Coaches better watch their step. Should they walk onto the field to show their displeasure with a whistle blow, or the lack there of, they could wind up with another penalty they probably aren’t going to like.
“It’s not a rule change, but it’s a specific point of emphasis.” Walt Anderson, the coordinator of the officials for the Big 12, said. “It’s going to be conduct of coaches on the sideline.”
Coaches will now be flagged for coming out onto the field when they disagree with a call. They can protest on the sideline, to some degree, but if they come out onto the field, it will be a penalty. Furthermore, if they do it again within the same game, they will be ejected from the game.
“The Rules Committee wants to be sure we are projecting a good, positive image in the game, and we really don’t want to expect any different behavior out of coaches than what we would expect out of players. And there’s certain actions that, if players did those things, there would be no question. There would be penalty flags galore on the field, and we’ve allowed coaches to probably get a little too aggressive in terms of their confrontation with officials, and I want to show you some examples of those that you’re going to hopefully see reduced or eliminated this year.”
Anderson makes a valid point, that there is a bit of a double standard for acceptable behavior between coaches and players. But then again, isn’t there is a double standard in most relationships where one is a subordinate to another? It is the coaches job to campaign for their team, to stand by their players. To stifle that to what the NCAA deems to be acceptable decorum, feels like maybe the NCAA is focusing on the wrong thing.
Now, of course there are limits to what should be acceptable, like there always has been. Of course coaches should be allowed to set up camp mid field while they run the official up one side and down another. That’s not what we are talking about.
Examples shown during Big 12 Media Days include brief exchanges where the coaches takes two or three steps off the sideline to show his displeasure with a call. That will no longer be tolerated.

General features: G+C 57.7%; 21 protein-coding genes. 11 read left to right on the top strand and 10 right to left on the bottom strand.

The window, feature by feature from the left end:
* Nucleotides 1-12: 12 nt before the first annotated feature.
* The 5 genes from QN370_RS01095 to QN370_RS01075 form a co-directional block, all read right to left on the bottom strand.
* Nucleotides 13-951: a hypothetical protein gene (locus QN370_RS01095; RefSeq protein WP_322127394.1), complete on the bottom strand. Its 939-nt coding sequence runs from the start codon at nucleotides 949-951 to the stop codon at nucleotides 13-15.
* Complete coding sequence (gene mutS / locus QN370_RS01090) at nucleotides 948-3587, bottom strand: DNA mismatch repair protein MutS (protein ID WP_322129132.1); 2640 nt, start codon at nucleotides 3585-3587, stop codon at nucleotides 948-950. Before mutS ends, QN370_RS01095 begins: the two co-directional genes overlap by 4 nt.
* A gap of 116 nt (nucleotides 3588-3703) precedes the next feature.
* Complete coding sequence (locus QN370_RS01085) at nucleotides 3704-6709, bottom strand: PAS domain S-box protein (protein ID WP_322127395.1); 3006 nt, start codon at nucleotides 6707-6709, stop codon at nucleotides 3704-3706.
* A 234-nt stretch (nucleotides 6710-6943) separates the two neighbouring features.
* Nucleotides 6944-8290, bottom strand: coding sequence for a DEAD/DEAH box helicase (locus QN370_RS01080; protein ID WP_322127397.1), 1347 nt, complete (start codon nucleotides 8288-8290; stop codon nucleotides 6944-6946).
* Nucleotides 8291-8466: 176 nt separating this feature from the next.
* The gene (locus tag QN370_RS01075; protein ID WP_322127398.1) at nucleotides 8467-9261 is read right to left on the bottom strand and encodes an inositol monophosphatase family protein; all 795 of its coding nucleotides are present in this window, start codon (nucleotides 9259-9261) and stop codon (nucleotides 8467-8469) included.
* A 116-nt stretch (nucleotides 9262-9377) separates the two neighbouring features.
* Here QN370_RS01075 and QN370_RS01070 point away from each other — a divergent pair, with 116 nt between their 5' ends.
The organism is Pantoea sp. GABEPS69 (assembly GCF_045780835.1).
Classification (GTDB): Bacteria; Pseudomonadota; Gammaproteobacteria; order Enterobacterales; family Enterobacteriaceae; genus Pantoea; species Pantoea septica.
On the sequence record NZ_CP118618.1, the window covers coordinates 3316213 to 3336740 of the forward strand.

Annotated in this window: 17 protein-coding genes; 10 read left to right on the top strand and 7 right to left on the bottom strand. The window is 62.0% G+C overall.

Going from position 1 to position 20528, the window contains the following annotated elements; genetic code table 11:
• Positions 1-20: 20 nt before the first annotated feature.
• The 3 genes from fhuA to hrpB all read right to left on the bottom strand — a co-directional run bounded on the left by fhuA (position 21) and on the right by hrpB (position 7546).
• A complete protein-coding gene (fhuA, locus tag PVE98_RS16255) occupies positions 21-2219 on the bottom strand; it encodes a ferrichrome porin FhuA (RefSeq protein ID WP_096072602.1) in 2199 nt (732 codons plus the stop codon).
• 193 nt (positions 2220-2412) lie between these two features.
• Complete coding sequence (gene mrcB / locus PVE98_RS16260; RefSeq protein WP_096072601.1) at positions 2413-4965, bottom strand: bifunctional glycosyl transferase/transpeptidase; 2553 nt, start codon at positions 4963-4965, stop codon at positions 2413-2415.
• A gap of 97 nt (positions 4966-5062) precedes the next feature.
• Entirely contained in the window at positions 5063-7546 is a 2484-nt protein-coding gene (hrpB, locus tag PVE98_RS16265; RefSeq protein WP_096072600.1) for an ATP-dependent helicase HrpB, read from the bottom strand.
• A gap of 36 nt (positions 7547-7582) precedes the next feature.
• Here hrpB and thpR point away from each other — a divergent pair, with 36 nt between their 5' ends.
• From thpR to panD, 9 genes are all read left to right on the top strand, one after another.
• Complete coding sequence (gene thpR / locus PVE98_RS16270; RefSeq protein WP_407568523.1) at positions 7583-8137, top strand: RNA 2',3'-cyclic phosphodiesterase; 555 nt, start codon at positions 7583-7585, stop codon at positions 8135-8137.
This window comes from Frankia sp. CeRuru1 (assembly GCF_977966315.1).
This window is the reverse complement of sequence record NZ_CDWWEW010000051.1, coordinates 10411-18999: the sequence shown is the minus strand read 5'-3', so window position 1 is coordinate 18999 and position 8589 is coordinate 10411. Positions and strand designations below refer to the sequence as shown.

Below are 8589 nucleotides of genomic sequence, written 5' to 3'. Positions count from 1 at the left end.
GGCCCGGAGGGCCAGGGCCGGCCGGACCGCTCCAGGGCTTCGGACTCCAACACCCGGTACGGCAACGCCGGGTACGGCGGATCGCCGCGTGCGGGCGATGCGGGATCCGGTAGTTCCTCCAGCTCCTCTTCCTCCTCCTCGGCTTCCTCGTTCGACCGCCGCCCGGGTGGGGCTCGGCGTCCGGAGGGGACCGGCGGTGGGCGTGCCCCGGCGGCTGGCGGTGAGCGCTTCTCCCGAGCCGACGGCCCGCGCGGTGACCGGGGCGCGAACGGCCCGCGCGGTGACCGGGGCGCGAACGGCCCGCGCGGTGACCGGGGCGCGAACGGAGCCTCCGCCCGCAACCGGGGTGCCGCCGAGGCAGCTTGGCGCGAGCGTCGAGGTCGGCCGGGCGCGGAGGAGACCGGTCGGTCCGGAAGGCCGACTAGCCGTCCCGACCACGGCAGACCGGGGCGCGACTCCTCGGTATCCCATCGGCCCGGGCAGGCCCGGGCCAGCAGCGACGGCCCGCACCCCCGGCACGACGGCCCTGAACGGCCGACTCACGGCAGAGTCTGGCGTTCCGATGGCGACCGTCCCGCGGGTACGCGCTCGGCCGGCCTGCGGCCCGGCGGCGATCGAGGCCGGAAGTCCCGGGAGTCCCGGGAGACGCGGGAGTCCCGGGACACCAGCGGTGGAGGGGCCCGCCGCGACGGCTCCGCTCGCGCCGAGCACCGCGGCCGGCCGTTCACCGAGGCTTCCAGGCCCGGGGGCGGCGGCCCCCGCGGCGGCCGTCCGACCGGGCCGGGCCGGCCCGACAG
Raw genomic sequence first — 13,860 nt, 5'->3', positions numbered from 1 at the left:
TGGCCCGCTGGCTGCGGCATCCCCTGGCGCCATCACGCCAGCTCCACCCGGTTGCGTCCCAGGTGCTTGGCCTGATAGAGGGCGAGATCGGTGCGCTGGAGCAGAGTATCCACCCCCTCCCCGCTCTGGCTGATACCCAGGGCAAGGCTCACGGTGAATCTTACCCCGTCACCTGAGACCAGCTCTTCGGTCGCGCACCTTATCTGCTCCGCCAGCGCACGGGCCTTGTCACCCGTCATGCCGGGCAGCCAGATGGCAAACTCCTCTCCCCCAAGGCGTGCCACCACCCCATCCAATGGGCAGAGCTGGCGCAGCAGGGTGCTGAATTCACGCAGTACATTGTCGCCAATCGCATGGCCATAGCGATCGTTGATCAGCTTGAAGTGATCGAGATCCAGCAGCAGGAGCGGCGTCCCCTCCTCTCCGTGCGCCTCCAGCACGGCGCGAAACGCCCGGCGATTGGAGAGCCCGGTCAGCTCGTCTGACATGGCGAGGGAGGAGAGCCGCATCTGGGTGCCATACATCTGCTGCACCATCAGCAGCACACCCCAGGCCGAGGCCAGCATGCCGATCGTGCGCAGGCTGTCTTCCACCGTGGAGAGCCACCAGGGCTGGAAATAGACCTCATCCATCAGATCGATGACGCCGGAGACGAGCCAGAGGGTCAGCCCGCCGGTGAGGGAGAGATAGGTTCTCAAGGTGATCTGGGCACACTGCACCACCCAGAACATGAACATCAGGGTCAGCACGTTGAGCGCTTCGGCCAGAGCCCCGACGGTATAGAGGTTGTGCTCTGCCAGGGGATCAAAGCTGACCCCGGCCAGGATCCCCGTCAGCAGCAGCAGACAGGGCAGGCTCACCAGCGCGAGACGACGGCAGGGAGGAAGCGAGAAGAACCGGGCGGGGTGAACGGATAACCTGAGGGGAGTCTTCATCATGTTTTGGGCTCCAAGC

“Here’s what I’ve told the coaches relative to this — and they understand it, and they understand some of them may have to adjust more than others relative to their display of emotion on the sideline. It’s not my job to tell them what coaching style they should have, but we do want to maintain a certain type of decorum on the sideline that needs to be projected.
“It’s like I told them, you know, if the speed limit is 55 and you drive 60 and you get a ticket, don’t complain because the guy that passed you up a mile back was going 70 and he didn’t get a ticket. Because what I tell them is,if you don’t want a ticket, just drive 55
Is that what the NCAA wants to be? The police officer that pulls people over for going just a couple of miles over the speed limit? What’s next, penalize a team when fans boo the officials?
It’s a minor rule change that did not get a lot of attention during Media Days, but once the season begins, don’t be surprised if it becomes a bigger issue. Football is a game of passion. Fans want to see that passion. Limiting how much a coach can object to a call seems awfully convenient for the officials in a game where there is little to no recourse or accountability for bad officiating. At least, in the public eye.